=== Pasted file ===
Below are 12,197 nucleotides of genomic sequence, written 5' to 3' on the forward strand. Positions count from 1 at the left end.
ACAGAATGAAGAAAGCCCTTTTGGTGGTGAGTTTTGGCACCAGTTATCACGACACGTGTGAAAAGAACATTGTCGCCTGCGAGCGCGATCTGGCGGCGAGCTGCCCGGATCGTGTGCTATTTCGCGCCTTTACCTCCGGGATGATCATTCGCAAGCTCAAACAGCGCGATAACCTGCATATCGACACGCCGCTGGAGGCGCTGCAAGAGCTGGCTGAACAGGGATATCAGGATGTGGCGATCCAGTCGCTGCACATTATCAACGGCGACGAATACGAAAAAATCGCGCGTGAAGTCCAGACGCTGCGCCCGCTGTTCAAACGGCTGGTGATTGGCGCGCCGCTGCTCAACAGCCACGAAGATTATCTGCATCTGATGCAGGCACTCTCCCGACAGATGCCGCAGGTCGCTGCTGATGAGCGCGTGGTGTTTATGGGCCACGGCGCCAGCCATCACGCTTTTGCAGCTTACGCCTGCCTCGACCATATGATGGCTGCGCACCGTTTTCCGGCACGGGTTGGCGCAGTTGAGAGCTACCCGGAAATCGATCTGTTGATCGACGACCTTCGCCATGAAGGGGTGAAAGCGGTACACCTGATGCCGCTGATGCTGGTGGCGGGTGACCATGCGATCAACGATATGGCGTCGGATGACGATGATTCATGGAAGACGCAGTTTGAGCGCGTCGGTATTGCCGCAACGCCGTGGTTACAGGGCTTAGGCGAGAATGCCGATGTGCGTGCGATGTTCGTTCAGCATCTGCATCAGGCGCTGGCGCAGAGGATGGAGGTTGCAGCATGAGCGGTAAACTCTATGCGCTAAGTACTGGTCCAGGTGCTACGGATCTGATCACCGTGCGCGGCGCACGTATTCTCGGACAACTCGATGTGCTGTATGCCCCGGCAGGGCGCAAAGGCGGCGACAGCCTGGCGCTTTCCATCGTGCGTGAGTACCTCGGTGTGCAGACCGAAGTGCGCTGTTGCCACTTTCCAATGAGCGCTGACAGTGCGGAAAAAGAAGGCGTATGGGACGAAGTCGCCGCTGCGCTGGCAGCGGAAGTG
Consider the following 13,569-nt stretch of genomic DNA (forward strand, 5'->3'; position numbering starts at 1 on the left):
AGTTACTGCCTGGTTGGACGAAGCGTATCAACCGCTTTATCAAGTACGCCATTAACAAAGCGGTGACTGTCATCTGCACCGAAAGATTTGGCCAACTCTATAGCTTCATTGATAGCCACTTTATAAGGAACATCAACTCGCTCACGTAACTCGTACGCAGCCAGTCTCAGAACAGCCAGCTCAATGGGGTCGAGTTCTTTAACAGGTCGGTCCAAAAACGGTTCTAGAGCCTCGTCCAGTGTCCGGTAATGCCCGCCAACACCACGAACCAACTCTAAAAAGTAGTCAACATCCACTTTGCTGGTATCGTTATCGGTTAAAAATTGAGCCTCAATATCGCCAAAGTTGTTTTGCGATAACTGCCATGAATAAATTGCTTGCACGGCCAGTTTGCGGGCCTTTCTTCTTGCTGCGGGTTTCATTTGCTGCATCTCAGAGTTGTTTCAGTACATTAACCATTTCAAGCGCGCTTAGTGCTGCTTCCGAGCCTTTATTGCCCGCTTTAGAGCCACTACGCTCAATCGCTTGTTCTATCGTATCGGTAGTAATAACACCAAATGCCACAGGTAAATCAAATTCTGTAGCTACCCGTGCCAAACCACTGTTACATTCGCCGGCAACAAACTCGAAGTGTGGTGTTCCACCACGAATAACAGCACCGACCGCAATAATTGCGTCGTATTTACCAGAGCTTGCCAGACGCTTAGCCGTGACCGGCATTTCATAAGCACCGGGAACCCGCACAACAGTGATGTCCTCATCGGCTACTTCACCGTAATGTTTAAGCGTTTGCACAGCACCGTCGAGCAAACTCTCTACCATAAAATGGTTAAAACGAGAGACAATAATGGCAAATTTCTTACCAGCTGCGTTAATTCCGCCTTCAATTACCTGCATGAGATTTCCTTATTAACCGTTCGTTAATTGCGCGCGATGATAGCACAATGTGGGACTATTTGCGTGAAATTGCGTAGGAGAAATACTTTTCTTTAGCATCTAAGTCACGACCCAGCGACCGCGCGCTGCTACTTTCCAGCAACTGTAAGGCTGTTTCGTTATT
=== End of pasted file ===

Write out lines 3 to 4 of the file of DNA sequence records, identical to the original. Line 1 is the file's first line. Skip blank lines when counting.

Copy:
Consider the following 13,569-nt stretch of genomic DNA (forward strand, 5'->3'; position numbering starts at 1 on the left):
AGTTACTGCCTGGTTGGACGAAGCGTATCAACCGCTTTATCAAGTACGCCATTAACAAAGCGGTGACTGTCATCTGCACCGAAAGATTTGGCCAACTCTATAGCTTCATTGATAGCCACTTTATAAGGAACATCAACTCGCTCACGTAACTCGTACGCAGCCAGTCTCAGAACAGCCAGCTCAATGGGGTCGAGTTCTTTAACAGGTCGGTCCAAAAACGGTTCTAGAGCCTCGTCCAGTGTCCGGTAATGCCCGCCAACACCACGAACCAACTCTAAAAAGTAGTCAACATCCACTTTGCTGGTATCGTTATCGGTTAAAAATTGAGCCTCAATATCGCCAAAGTTGTTTTGCGATAACTGCCATGAATAAATTGCTTGCACGGCCAGTTTGCGGGCCTTTCTTCTTGCTGCGGGTTTCATTTGCTGCATCTCAGAGTTGTTTCAGTACATTAACCATTTCAAGCGCGCTTAGTGCTGCTTCCGAGCCTTTATTGCCCGCTTTAGAGCCACTACGCTCAATCGCTTGTTCTATCGTATCGGTAGTAATAACACCAAATGCCACAGGTAAATCAAATTCTGTAGCTACCCGTGCCAAACCACTGTTACATTCGCCGGCAACAAACTCGAAGTGTGGTGTTCCACCACGAATAACAGCACCGACCGCAATAATTGCGTCGTATTTACCAGAGCTTGCCAGACGCTTAGCCGTGACCGGCATTTCATAAGCACCGGGAACCCGCACAACAGTGATGTCCTCATCGGCTACTTCACCGTAATGTTTAAGCGTTTGCACAGCACCGTCGAGCAAACTCTCTACCATAAAATGGTTAAAACGAGAGACAATAATGGCAAATTTCTTACCAGCTGCGTTAATTCCGCCTTCAATTACCTGCATGAGATTTCCTTATTAACCGTTCGTTAATTGCGCGCGATGATAGCACAATGTGGGACTATTTGCGTGAAATTGCGTAGGAGAAATACTTTTCTTTAGCATCTAAGTCACGACCCAGCGACCGCGCGCTGCTACTTTCCAGCAACTGTAAGGCTGTTTCGTTATT